But it still takes far too long for the ball to get back in play once the referee has called for the restart, and in Cron’s eye’s, the first issue lies with the officials.


“It’s the ref,” he said. “At this top-level, their heartbeat could be up to 200 beats per minute at certain stages, so all of a sudden the ref blows the whistle, makes a mark in the ground and says scrum time.

“No one’s in a rush. You’ve got 16 guys looking at each other, waiting for someone to start the process. They’re all trying to suck the big ones in.”

In Cron’s view, there needs to be a greater onus on referees to end the time-consuming standstills that happen before a scrum.

“In a perfect world, I would say that from when the referee blows his whistle and says ‘Scrum; black ball,’ both packs have 10 seconds to start the process of getting formed up – and ten seconds is not quick.

“In training, quite a lot of the time I’d train four seconds. I’d walk along, make the mark, and say ‘You’ve got four seconds to get yourselves set-up’. So ten seconds is plenty of time. It gives the players time to get a couple of big breaths in.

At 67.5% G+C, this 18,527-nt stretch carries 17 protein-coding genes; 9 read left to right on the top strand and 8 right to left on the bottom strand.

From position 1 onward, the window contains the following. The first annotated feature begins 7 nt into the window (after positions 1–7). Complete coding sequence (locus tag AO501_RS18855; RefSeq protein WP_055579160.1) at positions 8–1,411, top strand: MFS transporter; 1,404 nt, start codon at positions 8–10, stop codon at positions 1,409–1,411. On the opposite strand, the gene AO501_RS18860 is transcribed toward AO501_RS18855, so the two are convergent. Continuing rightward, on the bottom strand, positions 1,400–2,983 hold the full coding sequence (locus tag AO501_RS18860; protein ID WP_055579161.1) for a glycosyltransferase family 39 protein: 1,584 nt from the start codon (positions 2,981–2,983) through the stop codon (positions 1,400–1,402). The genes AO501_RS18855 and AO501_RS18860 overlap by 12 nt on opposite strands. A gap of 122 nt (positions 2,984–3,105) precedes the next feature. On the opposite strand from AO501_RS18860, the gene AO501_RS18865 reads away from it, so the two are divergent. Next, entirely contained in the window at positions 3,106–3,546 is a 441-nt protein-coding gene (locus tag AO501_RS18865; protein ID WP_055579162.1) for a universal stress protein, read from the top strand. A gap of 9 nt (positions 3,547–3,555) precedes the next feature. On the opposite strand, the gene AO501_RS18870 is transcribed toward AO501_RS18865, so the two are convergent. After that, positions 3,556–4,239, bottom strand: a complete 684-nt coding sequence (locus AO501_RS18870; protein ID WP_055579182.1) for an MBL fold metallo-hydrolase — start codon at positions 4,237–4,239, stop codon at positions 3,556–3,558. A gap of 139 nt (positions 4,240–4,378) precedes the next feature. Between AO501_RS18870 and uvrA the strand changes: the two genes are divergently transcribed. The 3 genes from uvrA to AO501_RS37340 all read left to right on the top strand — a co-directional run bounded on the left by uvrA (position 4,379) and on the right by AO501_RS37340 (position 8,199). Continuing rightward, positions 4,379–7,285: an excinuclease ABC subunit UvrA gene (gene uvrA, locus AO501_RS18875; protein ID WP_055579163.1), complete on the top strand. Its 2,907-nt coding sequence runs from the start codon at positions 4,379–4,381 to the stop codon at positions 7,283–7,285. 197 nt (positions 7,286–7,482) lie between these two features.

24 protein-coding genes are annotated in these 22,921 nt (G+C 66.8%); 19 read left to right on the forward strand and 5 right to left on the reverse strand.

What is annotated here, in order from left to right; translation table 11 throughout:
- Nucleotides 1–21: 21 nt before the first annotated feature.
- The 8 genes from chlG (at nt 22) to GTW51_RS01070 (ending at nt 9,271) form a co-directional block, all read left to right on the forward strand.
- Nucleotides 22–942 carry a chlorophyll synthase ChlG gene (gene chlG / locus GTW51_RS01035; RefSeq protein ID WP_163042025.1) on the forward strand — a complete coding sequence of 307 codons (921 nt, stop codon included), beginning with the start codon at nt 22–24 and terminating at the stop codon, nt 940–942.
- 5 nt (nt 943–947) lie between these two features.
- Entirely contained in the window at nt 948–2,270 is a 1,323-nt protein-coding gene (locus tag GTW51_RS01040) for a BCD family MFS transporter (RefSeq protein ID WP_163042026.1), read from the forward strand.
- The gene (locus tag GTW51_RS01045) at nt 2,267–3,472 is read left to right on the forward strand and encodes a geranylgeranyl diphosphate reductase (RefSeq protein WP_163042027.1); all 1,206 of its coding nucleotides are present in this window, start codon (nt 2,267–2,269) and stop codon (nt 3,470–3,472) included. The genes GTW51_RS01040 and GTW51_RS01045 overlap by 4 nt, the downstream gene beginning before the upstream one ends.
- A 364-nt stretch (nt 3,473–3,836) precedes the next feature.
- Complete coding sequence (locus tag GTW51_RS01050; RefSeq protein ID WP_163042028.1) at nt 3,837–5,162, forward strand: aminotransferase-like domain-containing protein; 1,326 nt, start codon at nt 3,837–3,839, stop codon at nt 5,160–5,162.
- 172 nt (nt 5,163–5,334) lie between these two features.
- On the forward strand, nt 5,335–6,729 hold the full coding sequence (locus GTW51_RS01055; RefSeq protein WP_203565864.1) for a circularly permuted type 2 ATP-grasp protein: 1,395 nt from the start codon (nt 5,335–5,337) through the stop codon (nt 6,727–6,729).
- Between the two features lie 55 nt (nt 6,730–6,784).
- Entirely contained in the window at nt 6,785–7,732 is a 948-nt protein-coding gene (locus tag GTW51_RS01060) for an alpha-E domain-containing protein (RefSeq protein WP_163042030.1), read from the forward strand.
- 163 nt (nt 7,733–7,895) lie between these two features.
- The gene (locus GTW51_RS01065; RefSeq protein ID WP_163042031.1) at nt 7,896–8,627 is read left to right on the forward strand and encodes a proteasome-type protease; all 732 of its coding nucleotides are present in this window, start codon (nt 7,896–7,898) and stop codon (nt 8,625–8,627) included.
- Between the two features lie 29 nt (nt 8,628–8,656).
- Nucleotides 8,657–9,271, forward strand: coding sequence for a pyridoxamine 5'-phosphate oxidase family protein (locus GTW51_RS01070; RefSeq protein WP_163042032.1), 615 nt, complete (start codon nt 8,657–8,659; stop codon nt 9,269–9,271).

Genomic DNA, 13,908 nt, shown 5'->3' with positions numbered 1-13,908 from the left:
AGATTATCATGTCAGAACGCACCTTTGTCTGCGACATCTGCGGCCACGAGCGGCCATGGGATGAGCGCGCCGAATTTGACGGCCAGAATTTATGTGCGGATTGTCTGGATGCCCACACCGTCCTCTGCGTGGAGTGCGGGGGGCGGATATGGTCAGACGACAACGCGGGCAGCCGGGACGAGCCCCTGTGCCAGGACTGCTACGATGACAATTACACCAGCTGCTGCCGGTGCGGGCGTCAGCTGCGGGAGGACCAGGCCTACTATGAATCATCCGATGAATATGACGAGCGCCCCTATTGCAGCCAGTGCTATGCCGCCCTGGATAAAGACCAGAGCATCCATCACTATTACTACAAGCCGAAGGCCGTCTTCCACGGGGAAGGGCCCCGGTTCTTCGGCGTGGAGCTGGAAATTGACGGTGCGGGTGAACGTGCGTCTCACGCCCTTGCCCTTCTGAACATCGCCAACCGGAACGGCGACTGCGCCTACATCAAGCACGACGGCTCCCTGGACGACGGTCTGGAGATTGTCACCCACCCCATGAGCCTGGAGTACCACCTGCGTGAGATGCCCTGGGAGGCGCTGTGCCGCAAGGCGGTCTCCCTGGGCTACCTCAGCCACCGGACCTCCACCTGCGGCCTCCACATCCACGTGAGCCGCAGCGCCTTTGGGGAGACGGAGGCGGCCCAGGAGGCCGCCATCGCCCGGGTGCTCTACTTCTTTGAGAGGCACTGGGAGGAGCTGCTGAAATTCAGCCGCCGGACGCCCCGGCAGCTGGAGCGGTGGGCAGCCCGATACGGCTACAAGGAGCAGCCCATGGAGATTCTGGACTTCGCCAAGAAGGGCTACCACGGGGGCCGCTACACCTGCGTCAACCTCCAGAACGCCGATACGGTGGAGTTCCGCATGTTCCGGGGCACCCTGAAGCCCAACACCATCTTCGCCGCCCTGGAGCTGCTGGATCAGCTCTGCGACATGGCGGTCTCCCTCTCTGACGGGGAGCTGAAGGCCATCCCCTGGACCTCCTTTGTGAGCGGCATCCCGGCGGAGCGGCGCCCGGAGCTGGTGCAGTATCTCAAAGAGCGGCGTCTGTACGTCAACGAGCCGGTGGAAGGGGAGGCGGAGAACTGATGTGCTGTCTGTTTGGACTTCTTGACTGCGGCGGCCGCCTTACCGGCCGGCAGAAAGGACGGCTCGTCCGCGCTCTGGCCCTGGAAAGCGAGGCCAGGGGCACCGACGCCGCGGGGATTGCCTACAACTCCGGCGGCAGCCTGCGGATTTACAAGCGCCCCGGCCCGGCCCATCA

“You are then reducing the time where we have this Mexican stand-off, as I call it.”

Referees already have a responsibility to penalise any team that fails to get set-up within 30 seconds of the scrum being called but we rarely see the law being enforced. For Cron, referees need to crack down harder on teams who are slow to the mark.

Cron’s second proposal would see referees taking 30 seconds off the clock for every scrum that takes place.

“So you’ve got two minutes to go in a game, and you have a scrum. The opposition, if they were trying to count the clock down, could take forever to get set up,” said the Kiwi.

“Then, say for instance there’s a collapse, the referee stands them up, gives them a talk, and then resets it, there’s your two minutes up.

“Whereas, if at every scrum there’s a maximum of 30 seconds off the clock, so if there’s a collapse, the ref stands them up, talks to them and has another reset; there’s no problem if it takes two minutes as only 30 seconds comes off the stop clock.”

That would stop teams from slowing the clock down and give attacking teams comfort knowing that they’ll still have another minute and a half left to score once the ball is out.